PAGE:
On Essentials — A Conversation With Julien Renault


For industrial designer Julien Renault, it’s about creating objects that bring together practicality and aesthetics, merging his pragmatic approach with a deep sensitivity for colour and materials. Renault’s distinctive design perspective is shaped by his diverse influences, extending beyond the confines of traditional design. As a photographer, he draws inspiration from everyday observations, details, behaviours, and global experiences.

Hailing from a background that traverses both French and Swiss design influences, Renault brings a fresh perspective to the field, favouring Swiss efficiency and sobriety over the romantic and sophisticated tendencies often associated with French design. His commitment to simplicity aligns with the principles outlined by design luminaries like Jasper Morrison and Sori Yanagi, emphasizing the beauty of anonymous objects and the pursuit of perfection in form and function. As Renault continues to garner recognition, including his recent nomination as Belgium’s Designer of the Year 2023, his work stands as a testament to the enduring impact of a design ethos rooted in essentialism and humility.



From your viewpoint, how would you articulate the essence of design and its underlying purpose?

It’s quite obvious, but very rarely understood by the general public. The word design is often misused and it’s a difficult word to accept when you’re doing relatively simple things that tend towards the obvious. I have a fairly classic vision of my job and my practice. For me, it’s a question of designing products and objects that respond to needs, a brand and a market, while at the same time bringing my sensibility and my vision to bear.

How do you perceive the intricacies of interconnectivity, and what reflections does it evoke in your mind?

Interconnectivity can be seen in my practice by the fact that I’m a designer who works in several fields. My practice is also often linked to photography, whether for reference or inspiration, but also in the need to create my images of the final product. I like to come full circle. My photos are often a transcription of the first drawing. A detail that makes the project, the detail that can sum up a project. This work as a photographer has enabled me to build consistency into my work. It has also enabled me to develop more global art direction services.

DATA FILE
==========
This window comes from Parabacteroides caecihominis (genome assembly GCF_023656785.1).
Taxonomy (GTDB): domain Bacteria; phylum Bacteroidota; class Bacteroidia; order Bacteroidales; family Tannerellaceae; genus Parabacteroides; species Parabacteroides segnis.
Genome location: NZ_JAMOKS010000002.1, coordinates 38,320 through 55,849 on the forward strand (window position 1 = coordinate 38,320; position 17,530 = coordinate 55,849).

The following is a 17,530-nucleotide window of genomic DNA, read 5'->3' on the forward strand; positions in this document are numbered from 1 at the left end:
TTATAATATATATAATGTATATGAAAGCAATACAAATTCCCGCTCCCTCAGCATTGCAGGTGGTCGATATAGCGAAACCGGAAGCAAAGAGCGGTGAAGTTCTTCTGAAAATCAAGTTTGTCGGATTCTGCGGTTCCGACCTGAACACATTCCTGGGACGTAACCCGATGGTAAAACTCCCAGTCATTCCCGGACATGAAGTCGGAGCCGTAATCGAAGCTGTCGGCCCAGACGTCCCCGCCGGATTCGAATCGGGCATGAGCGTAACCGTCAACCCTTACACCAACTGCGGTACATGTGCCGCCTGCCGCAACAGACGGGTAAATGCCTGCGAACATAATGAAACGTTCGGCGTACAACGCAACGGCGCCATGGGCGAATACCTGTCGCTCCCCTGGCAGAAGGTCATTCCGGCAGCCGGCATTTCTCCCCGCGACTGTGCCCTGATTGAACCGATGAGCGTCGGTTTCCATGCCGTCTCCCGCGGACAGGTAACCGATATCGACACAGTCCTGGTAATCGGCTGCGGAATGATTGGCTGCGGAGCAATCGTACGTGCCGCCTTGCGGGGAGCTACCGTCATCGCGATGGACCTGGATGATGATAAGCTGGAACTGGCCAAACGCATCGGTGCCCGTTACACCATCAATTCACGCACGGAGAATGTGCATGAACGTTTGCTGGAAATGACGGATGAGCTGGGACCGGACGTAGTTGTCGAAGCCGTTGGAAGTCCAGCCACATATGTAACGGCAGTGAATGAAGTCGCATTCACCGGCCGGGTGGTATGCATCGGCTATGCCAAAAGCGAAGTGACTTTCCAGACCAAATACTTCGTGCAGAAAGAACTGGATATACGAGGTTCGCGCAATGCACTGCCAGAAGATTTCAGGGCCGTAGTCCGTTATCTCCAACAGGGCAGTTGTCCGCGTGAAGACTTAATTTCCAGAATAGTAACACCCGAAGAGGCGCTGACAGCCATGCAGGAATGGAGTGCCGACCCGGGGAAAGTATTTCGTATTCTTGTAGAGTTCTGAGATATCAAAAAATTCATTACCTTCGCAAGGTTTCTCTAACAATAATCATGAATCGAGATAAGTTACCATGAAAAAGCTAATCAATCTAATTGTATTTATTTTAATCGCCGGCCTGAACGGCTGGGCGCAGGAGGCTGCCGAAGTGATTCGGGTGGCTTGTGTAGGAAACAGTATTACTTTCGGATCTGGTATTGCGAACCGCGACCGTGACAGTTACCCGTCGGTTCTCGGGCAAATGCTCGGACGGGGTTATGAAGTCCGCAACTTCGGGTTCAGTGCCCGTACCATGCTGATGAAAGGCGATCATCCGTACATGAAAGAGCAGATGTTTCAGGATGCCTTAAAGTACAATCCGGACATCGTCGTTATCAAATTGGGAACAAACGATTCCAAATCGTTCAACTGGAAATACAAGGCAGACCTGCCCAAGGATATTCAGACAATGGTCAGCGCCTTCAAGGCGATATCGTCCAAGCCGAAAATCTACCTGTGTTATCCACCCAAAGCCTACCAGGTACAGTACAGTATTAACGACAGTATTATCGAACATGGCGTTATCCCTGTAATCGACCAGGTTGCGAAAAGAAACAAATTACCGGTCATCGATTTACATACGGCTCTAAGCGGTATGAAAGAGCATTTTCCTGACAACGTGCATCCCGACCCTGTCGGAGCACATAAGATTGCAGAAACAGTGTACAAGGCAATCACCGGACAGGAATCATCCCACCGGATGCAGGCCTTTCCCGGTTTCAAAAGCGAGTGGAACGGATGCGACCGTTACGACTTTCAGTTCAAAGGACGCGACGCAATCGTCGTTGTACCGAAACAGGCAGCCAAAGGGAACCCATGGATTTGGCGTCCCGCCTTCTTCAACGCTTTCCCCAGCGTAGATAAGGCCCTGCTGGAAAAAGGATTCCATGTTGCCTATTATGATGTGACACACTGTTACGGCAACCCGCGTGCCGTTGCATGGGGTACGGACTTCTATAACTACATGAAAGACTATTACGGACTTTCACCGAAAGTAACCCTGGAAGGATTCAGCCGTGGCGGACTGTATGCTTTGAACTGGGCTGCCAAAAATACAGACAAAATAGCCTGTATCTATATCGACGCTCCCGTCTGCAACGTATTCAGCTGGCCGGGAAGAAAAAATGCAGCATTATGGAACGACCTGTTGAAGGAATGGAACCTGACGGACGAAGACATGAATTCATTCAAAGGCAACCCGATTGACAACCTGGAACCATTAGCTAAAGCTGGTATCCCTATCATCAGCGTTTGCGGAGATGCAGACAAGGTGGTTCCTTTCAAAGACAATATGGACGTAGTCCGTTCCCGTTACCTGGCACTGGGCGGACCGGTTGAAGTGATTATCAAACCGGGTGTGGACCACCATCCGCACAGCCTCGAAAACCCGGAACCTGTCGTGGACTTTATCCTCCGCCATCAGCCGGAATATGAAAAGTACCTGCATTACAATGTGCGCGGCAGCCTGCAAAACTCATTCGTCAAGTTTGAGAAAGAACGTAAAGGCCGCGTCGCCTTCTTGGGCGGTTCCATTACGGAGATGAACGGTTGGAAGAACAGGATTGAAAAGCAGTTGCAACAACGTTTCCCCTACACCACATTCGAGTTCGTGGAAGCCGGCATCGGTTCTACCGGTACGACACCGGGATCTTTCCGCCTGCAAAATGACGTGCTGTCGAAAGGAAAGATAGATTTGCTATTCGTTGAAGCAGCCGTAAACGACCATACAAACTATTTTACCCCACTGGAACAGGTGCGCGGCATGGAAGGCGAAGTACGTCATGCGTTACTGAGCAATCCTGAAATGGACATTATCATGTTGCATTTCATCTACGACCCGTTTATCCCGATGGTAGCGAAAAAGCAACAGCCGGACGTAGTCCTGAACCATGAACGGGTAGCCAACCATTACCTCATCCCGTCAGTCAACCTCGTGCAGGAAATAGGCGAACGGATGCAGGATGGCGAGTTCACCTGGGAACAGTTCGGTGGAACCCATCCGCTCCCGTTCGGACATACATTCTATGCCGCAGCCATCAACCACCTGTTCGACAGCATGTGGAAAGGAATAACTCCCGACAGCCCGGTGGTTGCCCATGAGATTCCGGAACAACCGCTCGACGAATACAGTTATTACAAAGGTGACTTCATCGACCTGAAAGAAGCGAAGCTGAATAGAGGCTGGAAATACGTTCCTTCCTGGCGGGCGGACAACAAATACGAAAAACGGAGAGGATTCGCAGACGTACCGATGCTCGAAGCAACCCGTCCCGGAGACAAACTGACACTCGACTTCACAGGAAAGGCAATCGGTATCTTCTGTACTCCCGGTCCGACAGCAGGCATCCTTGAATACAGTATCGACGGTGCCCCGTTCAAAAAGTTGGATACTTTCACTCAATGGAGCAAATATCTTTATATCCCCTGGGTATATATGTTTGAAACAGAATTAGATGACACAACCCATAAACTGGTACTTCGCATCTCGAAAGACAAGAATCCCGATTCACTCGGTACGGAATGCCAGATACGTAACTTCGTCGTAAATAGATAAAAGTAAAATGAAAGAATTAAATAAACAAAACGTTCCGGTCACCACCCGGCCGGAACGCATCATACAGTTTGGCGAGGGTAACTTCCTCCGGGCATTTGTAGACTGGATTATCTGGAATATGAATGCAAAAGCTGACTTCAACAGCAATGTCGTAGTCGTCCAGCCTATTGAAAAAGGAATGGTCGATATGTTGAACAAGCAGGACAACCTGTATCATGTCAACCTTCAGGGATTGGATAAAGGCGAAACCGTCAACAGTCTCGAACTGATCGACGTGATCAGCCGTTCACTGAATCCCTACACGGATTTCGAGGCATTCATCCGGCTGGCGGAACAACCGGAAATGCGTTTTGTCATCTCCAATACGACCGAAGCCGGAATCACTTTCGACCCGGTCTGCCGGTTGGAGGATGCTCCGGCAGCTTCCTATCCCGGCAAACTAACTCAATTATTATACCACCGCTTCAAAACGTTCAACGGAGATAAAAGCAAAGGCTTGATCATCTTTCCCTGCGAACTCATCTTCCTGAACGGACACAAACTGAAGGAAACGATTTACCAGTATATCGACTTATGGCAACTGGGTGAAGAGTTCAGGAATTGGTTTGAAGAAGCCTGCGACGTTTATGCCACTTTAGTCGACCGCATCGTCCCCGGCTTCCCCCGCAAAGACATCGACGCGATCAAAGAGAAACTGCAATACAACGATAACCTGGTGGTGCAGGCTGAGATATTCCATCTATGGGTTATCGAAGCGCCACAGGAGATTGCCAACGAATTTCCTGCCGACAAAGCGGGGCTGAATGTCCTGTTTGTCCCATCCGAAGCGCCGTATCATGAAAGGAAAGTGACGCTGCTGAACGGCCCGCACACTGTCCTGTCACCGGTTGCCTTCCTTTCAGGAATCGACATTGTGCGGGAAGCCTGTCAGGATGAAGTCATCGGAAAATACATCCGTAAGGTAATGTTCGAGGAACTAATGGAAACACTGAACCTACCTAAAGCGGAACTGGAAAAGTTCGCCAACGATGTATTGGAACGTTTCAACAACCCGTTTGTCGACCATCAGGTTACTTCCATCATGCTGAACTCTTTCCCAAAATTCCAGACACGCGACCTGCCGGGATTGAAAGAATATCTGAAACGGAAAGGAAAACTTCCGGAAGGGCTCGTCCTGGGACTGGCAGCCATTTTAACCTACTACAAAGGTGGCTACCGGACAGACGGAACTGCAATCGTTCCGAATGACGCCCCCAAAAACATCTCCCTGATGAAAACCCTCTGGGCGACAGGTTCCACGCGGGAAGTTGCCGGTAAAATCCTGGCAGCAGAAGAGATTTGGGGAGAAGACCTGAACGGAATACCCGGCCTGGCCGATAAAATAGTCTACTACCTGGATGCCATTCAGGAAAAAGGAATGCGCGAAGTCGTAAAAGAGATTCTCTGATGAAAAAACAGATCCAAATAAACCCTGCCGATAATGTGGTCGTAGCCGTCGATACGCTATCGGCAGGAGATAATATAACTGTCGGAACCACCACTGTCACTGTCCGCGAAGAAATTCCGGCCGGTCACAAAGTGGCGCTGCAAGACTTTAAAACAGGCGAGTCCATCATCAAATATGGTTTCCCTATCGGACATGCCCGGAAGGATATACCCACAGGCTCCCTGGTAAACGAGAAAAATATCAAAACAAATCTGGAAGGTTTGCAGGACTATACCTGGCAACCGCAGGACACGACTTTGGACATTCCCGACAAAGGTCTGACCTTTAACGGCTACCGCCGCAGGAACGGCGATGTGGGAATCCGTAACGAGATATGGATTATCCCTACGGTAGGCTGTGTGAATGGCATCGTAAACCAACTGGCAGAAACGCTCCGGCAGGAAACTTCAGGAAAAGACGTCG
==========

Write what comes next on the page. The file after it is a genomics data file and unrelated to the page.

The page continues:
How does this idea of interconnectivity relate to the usefulness of an object or a space?

As I said earlier, photography sometimes gives me inspiration, the atmosphere of a space, the quality of the materials — an image can describe that. From an image you can create an object. The Pastis collection for HAY that I made during covid was very much inspired by the image I had of a brasserie. Another example is the Cassetta project for Mattiazzi, which was directly inspired by the image of two books on a table. It’s a way that every photographer has of accessorising a scene or an interior in a shoot. The beauty of two books that everyone can understand.

These objects fill a room and make us feel good at home. Cassetta is a tribute to that, just two planks of wood, it couldn’t be simpler. It’s also part of the history of the boxed object, the fake books that have always existed. That doesn’t mean it’s a wink, it’s a very serious object, but one of great simplicity. It has an immediate visual quality, while being very quiet.



Describe to us the differences between the approaches of French and Swiss design. How does your Belgian background factor in to your education and your approach to your work?

French design is very romantic and often sophisticated, always looking for a strong aesthetic that is part of a trend or history. Designers have this fascination for signed objects. The word ‘design’ is overused in France. It’s the legacy of the decorative arts, I suppose. I’m much more comfortable with simplicity, a kind of Swiss efficiency and sobriety, and the relationship with industrial production. This search for coherence and common sense. Swiss graphic design is also a perfect example of this, always at the service of what it’s supposed to highlight. Belgium doesn’t really have a style, the approaches are very heterogeneous. There is a lot of self-production, a trend that I don’t really fall into. I like to be influenced by all the cultures that surround me and also the different cultures of the clients I work with, be they Italian, Scandinavian, etc. I’m looking forward to the day when I’ll have the opportunity to work with Asian culture.

In the end, my work is a good summary of the courses I followed successively in France and Switzerland. My approach is sometimes quite free and sensitive—more artistic. With a sensitivity for colour and materials. But I’m always pragmatic and always questioning myself.

Outside of your formal education, what were some things that influenced your approach to design that aren’t inherently design-related?

My inspirations are diverse. Being a photographer, I certainly have a gift for observation, details, behaviour and everyday situations. I observe everything constantly—an industrial standard, an unlikely assembly of elements or materials in the street. When I am travelling my eyes are scanning everything, everywhere, it’s a moment I really enjoy and find refreshing.


Which works or designers do you reference the most?